Apricots are at their juiciest when purchased at a farmers market during peak season, but when shopping for them at the grocery store year-round, here’s a hint for finding the freshest ones in the bunch. Look for firm and plump apricots that are deep orange or gold in color, rather than pale orange or yellow, according to NPR. If it has passed the test thus far, give the apricot a light squeeze. It should give a little bit, but if it’s too soft, that’s a sign the fruit is past its prime. You can also rely on your sense of smell, as fresh and ripe apricots have a sweet, floral scent.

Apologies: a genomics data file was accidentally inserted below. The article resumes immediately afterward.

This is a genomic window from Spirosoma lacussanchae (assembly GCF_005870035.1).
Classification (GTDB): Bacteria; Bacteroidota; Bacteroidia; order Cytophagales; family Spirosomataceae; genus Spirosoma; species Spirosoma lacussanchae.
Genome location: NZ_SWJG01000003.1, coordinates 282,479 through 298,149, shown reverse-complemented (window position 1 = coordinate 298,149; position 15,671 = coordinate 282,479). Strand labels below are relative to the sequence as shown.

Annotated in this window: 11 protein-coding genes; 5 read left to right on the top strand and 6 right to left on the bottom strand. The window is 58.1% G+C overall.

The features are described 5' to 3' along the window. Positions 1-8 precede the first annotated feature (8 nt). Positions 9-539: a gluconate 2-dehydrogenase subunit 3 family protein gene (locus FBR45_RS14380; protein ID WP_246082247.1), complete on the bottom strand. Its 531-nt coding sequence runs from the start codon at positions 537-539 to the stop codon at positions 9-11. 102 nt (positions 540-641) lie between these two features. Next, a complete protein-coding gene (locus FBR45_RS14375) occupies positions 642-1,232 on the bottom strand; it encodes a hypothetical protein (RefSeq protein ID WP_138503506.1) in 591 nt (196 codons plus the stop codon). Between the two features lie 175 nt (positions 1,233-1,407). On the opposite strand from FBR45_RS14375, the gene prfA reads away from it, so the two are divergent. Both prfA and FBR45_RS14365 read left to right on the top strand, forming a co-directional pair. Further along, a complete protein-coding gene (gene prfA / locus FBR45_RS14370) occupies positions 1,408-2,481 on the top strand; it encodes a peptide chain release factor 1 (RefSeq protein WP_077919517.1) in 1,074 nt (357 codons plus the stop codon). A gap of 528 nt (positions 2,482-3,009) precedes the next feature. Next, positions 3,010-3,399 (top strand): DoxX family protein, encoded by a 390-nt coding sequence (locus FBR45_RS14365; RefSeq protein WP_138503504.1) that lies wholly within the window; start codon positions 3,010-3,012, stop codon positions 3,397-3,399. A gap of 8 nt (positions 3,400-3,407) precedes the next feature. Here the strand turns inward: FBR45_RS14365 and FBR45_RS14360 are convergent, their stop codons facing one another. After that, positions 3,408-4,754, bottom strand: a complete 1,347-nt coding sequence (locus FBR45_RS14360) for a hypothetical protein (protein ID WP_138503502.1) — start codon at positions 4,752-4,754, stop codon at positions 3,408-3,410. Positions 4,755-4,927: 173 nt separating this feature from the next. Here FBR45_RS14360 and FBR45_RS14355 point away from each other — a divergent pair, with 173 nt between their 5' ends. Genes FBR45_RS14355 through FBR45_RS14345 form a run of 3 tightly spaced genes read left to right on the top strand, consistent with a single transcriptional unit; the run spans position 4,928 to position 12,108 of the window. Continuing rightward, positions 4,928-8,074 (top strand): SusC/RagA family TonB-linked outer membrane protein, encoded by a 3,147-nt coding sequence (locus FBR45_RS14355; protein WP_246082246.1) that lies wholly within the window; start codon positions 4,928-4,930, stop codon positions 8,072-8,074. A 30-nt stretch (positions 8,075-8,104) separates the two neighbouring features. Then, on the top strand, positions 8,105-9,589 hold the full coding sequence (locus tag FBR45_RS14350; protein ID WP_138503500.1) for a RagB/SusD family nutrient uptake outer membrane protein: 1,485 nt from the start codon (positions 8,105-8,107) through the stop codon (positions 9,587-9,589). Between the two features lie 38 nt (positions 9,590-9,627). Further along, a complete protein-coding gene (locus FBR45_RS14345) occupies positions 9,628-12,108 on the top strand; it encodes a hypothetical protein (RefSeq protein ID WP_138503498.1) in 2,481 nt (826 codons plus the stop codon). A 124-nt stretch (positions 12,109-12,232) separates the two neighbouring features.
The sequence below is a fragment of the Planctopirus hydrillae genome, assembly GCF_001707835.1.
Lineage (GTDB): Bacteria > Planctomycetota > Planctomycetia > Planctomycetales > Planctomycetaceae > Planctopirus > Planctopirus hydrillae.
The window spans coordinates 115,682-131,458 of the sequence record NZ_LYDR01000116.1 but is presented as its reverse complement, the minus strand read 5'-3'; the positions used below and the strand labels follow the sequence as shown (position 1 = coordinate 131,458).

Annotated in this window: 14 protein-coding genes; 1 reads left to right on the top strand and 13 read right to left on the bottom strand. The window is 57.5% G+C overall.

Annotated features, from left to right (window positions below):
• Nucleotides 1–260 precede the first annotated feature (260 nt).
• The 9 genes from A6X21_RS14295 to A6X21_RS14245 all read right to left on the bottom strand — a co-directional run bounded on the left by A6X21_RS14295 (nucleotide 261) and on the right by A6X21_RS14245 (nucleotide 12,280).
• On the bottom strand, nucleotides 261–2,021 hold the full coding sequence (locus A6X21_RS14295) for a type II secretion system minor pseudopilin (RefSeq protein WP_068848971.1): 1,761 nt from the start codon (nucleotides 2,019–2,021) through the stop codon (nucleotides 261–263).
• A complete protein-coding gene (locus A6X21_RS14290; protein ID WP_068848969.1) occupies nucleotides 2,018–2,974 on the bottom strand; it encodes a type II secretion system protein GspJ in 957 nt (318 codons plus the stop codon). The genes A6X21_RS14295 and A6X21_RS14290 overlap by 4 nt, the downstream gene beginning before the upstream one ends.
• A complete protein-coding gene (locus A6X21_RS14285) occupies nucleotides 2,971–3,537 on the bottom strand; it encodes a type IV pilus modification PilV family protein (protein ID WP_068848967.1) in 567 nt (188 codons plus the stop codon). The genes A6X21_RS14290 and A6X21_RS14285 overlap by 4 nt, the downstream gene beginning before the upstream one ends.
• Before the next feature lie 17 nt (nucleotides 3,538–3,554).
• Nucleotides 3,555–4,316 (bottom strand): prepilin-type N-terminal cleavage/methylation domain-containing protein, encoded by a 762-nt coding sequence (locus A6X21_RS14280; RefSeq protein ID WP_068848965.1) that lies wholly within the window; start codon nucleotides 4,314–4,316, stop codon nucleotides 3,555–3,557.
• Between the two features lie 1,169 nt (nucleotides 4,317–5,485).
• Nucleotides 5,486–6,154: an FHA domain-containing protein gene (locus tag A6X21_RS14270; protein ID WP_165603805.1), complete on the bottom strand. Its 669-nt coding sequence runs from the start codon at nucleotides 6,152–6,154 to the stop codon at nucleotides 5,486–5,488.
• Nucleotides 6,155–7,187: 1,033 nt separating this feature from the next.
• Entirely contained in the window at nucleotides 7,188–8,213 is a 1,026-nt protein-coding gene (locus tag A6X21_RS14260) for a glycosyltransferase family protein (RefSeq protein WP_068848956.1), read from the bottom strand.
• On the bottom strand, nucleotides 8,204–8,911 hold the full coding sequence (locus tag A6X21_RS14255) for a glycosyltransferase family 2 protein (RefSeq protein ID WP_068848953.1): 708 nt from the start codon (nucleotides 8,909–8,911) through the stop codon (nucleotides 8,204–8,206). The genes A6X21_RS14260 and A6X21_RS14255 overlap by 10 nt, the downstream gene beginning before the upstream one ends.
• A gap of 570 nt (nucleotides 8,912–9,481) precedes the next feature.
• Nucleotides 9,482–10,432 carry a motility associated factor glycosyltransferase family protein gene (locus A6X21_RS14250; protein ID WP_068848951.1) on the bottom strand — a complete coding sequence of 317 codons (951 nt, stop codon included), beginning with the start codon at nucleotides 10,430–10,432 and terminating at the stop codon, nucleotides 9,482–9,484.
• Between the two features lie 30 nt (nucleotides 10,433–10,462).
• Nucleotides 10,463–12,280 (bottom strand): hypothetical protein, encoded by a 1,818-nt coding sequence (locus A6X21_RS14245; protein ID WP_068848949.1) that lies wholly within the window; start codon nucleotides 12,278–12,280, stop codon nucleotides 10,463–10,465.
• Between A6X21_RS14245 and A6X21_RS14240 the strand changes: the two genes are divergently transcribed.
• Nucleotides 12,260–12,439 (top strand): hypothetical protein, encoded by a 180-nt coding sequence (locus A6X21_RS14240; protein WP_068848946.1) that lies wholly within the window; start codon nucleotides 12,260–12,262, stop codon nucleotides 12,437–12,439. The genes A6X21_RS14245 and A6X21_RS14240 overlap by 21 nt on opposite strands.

Once you get your apricots home if they need to ripen a bit further, leave them on the counter, but remember not to refrigerate stone fruit. Once apricots are ripe, they don’t last very long, so be sure to eat them within a day or two of bringing them home from the grocery store, per Verywell Fit, if you plan on eating them fresh. On the other hand, if you plan on cooking with them, try preparing this recipe for apricot-cardamom preserves to slather on toast.